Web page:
Our view: Buy
Share price: 304p (-2p)
There will be no more acquisitions from Premier Foods for the foreseeable future. That is probably wise. The maker of Loyd Grossman sauces and Branston Pickle already has more than enough on its plate to digest.
Back in August, it bought Campbell's UK and Irish businesses for £468m. Then, in December, it agreed the £1.2bn takeover of the Hovis bread maker RHM, a deal that will be completed later this month. Recent dealing-room speculation has suggested Premier might be tempted to bid for Weetabix, the cereal brand owned by private equity. But those betting on such an outcome will be disappointed.
Robert Schofield, Premier's chief executive, yesterday ruled out all acquisitions, even small bolt-on deals, for at least the next 18 months. Top of his agenda is bedding down the Campbell and RHM purchases. Mr Schofield said the integration of Campbell, home to the iconic soup brand and Oxo stock cubes, is proceeding to plan.
From marriage with RHM, he hopes to squeeze cost savings of around £85m by 2010 - £50m from the administrative structure, £10m from corporate overheads and £25m in supply chain savings. Importantly, the deal is earnings-enhancing from year one.
Premier also unveiled a solid set of full year results yesterday. Pre-tax profit for 2006 rose to £56m from £51m in the previous year while sales grew 22 per cent to £959m. This performance came despite headwinds, chief among them rising raw material and energy costs. In 2006, the group also took a £4m hit from the loss of a contract to produce hot chocolate under licence for Cadbury Schweppes and saw profits at its convenience-food division slump 17 per cent.
Nevertheless, Premier said it is on course to meet City targets in 2007. Given its shares have one of the lowest ratings in the sector and the highest dividend yield, they are worth tucking away.
Our view: Hold
Share price: €31.68 (+0.78)
As of yesterday, CRH, the building materials group, is Ireland's second biggest listed company. For a large cap, it has been a tremendous performer. Over the past four years, CRH has seen its shares soar almost threefold and now boasts a market capitalisation of €17bn (£11.56bn). Across the Irish Sea, only Allied Irish Bank is bigger.
CRH's expansion has come about thanks to a mixture of organic growth and acquisitions. Half its operations can be found across the Atlantic with the bulk of the rest in Europe. However, the group is taking its first steps into high-growth emerging markets. Last year, it made its first acquisition in China and readers can expect more such deals in the developing world over the coming years.
That is not to say there is no more scope for growth in the US and Europe. Despite recent worries about its housing market, on a long-term view America remains a very exciting prospect for a building materials company because of its demographics.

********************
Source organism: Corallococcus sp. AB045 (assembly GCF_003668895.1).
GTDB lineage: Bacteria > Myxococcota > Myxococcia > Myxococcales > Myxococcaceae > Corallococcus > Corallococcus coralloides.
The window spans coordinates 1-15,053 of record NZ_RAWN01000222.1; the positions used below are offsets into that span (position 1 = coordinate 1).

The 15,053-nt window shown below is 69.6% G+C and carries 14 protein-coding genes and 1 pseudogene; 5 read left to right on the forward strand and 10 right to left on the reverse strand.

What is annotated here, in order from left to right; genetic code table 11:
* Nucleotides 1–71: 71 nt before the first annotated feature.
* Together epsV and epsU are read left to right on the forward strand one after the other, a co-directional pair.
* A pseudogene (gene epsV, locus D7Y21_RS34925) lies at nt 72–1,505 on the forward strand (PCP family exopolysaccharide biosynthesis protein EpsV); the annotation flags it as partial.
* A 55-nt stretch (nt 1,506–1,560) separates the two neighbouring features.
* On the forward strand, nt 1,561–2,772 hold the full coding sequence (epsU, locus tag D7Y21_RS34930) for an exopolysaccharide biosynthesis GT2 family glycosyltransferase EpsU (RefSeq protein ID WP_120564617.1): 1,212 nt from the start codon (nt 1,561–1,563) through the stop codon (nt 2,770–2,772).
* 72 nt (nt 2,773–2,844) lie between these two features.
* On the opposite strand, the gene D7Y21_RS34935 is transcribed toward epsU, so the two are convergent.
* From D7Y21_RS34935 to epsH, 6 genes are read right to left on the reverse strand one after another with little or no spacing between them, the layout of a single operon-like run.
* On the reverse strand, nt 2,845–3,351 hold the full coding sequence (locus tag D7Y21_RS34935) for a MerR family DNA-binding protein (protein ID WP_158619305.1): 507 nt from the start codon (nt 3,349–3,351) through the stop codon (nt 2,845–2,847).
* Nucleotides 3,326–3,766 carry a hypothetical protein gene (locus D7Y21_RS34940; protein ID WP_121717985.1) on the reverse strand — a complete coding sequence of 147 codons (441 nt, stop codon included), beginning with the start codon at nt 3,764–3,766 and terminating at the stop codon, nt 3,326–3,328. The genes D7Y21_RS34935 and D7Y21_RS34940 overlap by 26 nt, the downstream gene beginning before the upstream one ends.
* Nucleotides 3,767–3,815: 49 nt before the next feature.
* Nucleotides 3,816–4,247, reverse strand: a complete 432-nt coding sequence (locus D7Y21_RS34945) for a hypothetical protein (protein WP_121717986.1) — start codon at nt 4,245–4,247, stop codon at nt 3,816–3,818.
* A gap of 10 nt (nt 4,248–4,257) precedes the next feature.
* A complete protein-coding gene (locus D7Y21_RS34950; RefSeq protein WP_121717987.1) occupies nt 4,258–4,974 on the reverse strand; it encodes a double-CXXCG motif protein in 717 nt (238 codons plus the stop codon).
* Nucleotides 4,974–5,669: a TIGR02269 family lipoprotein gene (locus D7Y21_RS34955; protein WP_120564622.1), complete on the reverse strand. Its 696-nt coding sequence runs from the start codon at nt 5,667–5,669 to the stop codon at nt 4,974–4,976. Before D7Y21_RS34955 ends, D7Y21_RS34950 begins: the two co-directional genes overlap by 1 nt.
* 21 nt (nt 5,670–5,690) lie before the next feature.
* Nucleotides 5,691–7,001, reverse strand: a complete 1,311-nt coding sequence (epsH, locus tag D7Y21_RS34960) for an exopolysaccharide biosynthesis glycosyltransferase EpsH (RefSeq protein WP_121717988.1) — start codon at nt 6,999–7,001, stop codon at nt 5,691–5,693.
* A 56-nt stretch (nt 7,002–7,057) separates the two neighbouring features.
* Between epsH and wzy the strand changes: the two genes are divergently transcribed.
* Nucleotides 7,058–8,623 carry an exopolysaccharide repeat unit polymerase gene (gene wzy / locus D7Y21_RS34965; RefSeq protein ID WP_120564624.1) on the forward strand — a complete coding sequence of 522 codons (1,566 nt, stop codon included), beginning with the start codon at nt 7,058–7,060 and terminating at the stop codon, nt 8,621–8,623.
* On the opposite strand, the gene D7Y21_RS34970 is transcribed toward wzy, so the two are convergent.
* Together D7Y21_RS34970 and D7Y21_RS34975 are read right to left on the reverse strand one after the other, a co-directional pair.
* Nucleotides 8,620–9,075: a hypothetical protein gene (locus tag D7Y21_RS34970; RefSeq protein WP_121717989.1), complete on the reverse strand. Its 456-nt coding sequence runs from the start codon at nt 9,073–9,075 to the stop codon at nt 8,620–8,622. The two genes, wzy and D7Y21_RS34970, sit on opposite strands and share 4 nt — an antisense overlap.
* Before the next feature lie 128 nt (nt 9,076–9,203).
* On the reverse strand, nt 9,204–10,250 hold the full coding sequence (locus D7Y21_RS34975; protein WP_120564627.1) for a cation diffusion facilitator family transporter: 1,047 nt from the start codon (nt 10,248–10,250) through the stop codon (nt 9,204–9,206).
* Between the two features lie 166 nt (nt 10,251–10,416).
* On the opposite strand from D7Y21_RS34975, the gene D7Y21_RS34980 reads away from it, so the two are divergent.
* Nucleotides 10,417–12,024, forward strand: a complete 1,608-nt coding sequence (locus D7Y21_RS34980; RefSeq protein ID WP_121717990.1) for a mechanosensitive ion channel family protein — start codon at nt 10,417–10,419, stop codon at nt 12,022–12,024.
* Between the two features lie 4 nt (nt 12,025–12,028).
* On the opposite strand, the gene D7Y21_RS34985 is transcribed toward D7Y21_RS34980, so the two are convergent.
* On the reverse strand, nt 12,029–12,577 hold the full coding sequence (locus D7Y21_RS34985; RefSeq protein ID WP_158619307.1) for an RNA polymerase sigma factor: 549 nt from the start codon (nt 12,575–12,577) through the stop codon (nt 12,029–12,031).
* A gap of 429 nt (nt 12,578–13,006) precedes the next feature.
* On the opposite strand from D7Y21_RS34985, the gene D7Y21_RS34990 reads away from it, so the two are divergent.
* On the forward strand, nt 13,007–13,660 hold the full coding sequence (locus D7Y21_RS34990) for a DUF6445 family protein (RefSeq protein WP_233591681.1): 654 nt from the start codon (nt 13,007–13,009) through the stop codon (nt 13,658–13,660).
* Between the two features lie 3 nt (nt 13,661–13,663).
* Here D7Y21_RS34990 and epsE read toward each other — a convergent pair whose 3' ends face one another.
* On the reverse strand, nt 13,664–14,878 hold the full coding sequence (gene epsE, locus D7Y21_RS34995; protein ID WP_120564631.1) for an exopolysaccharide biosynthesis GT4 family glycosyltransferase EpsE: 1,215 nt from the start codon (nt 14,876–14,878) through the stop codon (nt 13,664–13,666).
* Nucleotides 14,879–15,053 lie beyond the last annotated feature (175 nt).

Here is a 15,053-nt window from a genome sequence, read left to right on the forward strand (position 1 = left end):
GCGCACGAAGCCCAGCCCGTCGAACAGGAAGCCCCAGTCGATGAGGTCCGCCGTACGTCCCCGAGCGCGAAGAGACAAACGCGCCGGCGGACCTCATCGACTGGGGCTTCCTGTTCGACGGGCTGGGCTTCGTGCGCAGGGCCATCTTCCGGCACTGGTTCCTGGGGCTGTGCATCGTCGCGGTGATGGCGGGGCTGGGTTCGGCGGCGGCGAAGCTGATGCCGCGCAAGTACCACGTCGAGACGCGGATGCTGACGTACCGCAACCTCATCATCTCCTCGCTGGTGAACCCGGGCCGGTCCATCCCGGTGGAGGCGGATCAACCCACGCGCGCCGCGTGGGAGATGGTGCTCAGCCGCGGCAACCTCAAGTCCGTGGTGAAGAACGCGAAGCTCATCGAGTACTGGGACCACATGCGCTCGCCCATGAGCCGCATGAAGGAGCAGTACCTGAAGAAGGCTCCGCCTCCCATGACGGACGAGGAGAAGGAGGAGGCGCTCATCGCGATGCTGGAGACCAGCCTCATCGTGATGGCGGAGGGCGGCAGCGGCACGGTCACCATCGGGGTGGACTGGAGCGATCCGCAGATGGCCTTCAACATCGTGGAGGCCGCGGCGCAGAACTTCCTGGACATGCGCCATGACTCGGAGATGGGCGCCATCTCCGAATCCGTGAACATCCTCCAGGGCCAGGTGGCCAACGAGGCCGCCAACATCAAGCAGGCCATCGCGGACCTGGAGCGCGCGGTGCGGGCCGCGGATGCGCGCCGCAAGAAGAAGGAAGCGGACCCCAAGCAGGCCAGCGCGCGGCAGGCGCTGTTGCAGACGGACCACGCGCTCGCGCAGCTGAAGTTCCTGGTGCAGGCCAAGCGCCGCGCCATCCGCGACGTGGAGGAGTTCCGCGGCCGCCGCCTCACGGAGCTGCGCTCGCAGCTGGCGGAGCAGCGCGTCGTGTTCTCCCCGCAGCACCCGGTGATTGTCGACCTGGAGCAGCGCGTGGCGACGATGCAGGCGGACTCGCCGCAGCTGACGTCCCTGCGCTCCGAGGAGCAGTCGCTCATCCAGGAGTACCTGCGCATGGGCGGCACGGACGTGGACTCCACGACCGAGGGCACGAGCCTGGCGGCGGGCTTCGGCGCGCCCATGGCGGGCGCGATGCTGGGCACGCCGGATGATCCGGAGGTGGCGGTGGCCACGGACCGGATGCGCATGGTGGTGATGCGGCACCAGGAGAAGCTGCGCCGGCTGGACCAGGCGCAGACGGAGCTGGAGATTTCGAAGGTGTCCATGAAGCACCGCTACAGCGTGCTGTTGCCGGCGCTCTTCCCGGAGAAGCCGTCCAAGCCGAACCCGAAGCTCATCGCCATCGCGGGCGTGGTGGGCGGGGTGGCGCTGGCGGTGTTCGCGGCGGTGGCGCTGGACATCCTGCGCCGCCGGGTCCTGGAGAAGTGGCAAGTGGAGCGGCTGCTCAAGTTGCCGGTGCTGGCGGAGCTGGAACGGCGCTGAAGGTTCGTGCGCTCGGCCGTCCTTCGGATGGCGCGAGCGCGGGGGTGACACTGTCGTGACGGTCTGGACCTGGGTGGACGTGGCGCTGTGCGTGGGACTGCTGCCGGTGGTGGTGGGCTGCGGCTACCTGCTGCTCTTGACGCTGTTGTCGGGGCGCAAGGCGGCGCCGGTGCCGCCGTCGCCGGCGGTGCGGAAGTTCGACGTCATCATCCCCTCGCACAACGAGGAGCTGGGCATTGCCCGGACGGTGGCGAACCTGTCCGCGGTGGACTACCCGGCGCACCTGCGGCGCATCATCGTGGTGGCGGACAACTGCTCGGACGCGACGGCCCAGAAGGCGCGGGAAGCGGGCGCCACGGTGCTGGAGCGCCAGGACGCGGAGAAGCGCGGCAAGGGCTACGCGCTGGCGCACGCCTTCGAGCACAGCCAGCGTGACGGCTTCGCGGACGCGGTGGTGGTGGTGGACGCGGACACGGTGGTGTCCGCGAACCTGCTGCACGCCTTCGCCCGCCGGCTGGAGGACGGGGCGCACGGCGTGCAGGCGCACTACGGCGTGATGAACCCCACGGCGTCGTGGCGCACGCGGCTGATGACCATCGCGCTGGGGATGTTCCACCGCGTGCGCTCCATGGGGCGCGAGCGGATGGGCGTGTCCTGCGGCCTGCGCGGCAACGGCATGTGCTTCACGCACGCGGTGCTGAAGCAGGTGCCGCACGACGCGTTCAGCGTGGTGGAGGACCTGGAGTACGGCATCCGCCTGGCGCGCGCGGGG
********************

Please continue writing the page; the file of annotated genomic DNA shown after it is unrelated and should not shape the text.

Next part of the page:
Annual results from CRH yesterday made great reading for investors, particularly on the dividend front. The group raised its payout by a third to 52 cents a share. Although yielding just 2 per cent, CRH has promised to continue to increase its dividend substantially in the coming years.
At the pre-tax profit line, the building materials group recorded a 25 per cent rise to €1.6bn and beat analysts' expectations. It achieved this despite higher input costs and the malaise in the US residential construction arena.
Last year, the Irish group spent a record €2.1bn on bolt-on acquisitions and is likely to top this figure in 2007. Those expecting mega-acquisitions from CRH will be disappointed. However, this makes the company a more stable investment.
Despite the gains its shares have made, now is no time to be taking profits.
Our view: Worth a punt
Share price: 10.37p (+0.37p)
Us time-poor souls in the Western world are eating ever greater amounts of processed foods such as ready meals. Because in most cases eating a plastic carrier bag would give you more vitamins and minerals, people are opting for food supplements to make up for the deficiency.
It is from this fast-growing food supplements market that NeutraHealth is looking to make money. And, judging by yesterday's full year results from the AIM-listed group, it is already doing rather well. NeutraHealth unveiled a 250 per cent rise in pre-tax profits to £1.4m. For the current year, it expects an improvement on this figure as recent acquisitions are bedded down and new products go on sale on the high street.
At present, its products can only be found in health-food stores. However, it hopes that soon they will also be stocked by the likes of Sainsbury's and Boots.
There can be no doubt that the group is addressing a huge market. In the UK last year, people spent £450m on vitamins and other food supplements. Globally, analysts estimate the industry to have grown by 40 per cent in the past two years and to be worth around £18bn.